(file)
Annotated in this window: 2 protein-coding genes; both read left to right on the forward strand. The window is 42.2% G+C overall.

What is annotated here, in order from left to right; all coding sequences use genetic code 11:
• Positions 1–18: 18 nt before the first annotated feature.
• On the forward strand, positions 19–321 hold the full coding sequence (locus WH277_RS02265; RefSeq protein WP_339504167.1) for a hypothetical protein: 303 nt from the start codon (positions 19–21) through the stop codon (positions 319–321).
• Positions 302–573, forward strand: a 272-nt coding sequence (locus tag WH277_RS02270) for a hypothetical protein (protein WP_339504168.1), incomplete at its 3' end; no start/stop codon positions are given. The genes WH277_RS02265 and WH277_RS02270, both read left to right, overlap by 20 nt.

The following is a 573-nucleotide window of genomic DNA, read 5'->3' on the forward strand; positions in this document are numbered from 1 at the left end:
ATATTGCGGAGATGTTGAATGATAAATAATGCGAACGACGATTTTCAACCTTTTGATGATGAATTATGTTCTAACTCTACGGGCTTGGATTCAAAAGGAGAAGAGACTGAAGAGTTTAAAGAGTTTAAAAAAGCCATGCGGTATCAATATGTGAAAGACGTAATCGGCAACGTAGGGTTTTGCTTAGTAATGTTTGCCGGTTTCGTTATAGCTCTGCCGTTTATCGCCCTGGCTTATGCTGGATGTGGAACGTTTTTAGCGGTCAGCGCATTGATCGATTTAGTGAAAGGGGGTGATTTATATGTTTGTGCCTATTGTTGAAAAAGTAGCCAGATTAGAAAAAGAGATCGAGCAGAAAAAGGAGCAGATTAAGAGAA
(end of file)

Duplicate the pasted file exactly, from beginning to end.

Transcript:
Annotated in this window: 2 protein-coding genes; both read left to right on the forward strand. The window is 42.2% G+C overall.

What is annotated here, in order from left to right; all coding sequences use genetic code 11:
• Positions 1–18: 18 nt before the first annotated feature.
• On the forward strand, positions 19–321 hold the full coding sequence (locus WH277_RS02265; RefSeq protein WP_339504167.1) for a hypothetical protein: 303 nt from the start codon (positions 19–21) through the stop codon (positions 319–321).
• Positions 302–573, forward strand: a 272-nt coding sequence (locus tag WH277_RS02270) for a hypothetical protein (protein WP_339504168.1), incomplete at its 3' end; no start/stop codon positions are given. The genes WH277_RS02265 and WH277_RS02270, both read left to right, overlap by 20 nt.

The following is a 573-nucleotide window of genomic DNA, read 5'->3' on the forward strand; positions in this document are numbered from 1 at the left end:
ATATTGCGGAGATGTTGAATGATAAATAATGCGAACGACGATTTTCAACCTTTTGATGATGAATTATGTTCTAACTCTACGGGCTTGGATTCAAAAGGAGAAGAGACTGAAGAGTTTAAAGAGTTTAAAAAAGCCATGCGGTATCAATATGTGAAAGACGTAATCGGCAACGTAGGGTTTTGCTTAGTAATGTTTGCCGGTTTCGTTATAGCTCTGCCGTTTATCGCCCTGGCTTATGCTGGATGTGGAACGTTTTTAGCGGTCAGCGCATTGATCGATTTAGTGAAAGGGGGTGATTTATATGTTTGTGCCTATTGTTGAAAAAGTAGCCAGATTAGAAAAAGAGATCGAGCAGAAAAAGGAGCAGATTAAGAGAA